“Combative, consistent and character – he does all the tough stuff, he does both sides of the ball,” Montagna said. “It’s why he’s got the Joel Selwood comparisons, and maybe even an Andy Brayshaw – he just does everything really well.”
“The Cats are just going to continue to roll on. They’ve got a beauty.”
Ablett added: “They worked really well during the trade period and changed tact a little bit and got players who’d gone through their AFL apprenticeship and were ready to make their mark at senior level.
“To be able to end up with Pick 8 as well as bring in Jack Bowes, it’s just remarkable isn’t it? Stephen Wells has done it again. They lose one leader but bring in a future reader.
“I think there’s 17 other teams looking for the handbrake.”
BOMBERS’ ‘TIGHT CALL’ X 2
All eyes were on Essendon heading into Monday night’s draft, for it was considered it had the first ‘live pick’ of the draft due to the predictable nature of the top four.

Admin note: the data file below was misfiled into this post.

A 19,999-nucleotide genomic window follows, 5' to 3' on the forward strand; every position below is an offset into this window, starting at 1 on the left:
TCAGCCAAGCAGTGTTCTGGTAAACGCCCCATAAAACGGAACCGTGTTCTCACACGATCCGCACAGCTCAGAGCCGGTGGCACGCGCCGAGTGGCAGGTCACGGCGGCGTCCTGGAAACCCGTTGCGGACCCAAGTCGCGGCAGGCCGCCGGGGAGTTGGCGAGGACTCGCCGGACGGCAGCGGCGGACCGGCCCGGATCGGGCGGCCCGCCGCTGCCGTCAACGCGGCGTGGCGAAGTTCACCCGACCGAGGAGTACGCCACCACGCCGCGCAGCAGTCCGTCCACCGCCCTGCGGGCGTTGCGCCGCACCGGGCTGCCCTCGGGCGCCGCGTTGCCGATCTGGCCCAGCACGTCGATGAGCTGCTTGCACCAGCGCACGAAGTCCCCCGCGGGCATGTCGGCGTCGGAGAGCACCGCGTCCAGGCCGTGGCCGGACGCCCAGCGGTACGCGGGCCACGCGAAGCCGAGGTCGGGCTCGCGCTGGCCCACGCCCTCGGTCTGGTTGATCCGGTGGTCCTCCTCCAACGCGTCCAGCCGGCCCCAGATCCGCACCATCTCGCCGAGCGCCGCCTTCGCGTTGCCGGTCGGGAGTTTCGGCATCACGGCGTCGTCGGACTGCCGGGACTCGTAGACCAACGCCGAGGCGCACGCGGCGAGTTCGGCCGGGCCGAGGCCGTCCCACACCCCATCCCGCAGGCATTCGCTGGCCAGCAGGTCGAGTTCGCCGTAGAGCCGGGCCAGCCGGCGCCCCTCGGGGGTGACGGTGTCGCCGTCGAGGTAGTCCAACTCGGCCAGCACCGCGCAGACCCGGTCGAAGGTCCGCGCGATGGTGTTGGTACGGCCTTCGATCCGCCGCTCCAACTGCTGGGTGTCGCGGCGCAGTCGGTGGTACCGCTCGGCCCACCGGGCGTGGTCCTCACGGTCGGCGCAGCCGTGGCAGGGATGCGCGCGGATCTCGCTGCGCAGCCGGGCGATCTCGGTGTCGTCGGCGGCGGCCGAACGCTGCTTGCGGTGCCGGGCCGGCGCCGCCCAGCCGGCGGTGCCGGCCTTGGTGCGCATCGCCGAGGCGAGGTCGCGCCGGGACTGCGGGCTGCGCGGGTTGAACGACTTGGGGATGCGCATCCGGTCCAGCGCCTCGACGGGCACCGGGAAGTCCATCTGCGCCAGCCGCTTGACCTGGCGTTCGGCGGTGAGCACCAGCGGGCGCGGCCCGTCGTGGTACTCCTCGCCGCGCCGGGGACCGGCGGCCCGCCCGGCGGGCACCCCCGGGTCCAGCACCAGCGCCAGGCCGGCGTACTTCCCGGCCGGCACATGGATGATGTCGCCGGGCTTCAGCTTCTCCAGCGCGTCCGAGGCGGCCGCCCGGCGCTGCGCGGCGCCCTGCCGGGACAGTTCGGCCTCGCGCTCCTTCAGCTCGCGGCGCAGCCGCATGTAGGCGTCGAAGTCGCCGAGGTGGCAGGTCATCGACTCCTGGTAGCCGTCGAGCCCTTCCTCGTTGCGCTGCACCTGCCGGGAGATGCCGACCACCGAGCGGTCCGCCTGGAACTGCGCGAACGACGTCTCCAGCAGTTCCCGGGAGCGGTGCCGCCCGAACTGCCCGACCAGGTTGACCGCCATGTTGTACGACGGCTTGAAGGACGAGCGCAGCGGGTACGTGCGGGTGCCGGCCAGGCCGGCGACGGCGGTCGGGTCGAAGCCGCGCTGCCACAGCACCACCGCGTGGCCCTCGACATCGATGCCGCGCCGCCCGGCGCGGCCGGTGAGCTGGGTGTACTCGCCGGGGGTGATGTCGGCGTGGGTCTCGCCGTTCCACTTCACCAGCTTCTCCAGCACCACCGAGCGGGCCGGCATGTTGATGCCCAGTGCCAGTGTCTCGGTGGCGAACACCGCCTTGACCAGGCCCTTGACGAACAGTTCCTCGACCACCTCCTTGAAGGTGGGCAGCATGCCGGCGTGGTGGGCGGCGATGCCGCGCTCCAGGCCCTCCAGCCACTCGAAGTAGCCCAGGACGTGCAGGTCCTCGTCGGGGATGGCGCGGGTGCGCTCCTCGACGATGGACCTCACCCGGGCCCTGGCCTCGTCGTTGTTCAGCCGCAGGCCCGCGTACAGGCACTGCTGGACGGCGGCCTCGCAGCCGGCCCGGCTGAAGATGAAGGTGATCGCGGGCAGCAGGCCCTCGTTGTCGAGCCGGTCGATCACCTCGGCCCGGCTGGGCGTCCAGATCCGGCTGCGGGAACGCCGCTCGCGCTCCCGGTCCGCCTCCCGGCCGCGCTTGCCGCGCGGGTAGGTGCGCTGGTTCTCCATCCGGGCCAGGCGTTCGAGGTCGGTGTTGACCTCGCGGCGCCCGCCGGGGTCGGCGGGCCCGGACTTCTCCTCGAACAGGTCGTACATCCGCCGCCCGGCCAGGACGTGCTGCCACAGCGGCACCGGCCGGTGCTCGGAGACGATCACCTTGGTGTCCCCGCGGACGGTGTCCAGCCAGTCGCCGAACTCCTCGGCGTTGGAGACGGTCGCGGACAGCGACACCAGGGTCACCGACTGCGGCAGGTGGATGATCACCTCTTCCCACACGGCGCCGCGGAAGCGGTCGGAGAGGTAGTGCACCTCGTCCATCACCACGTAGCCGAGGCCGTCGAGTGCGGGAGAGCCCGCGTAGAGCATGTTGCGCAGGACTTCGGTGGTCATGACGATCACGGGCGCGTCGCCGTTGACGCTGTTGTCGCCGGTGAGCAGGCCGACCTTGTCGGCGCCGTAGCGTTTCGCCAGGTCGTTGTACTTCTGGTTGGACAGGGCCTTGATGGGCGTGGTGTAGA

Ultimately, Adrian Dodoro and his team held their nerve, held their pick and selected an elite talent with match-winning capabilities in Elijah Tsatas, who had been in the top-five conversation all season.
Several offers from rival clubs came for Essendon’s first pick – Melbourne and the Western Bulldogs came hard while there was also interest from the Suns late – and “intense” trade discussions, according to Dodoro, were had at the Bombers. But they held onto their selection as the offers were not “compelling” enough to pass up on Tsatas.
The Bombers list boss said it was a “tough” and tight call between Tsatas and Mattaes Phillipou, with the club opting for the former.
“You do form relationships with all of the kids and he (Phillipou) is a beautiful young man. He’s going to have a great career at St Kilda,” Dodoro said.
“It was a tough call for us and we were considering him … It was close, (in) the last 24 hours we made our decision.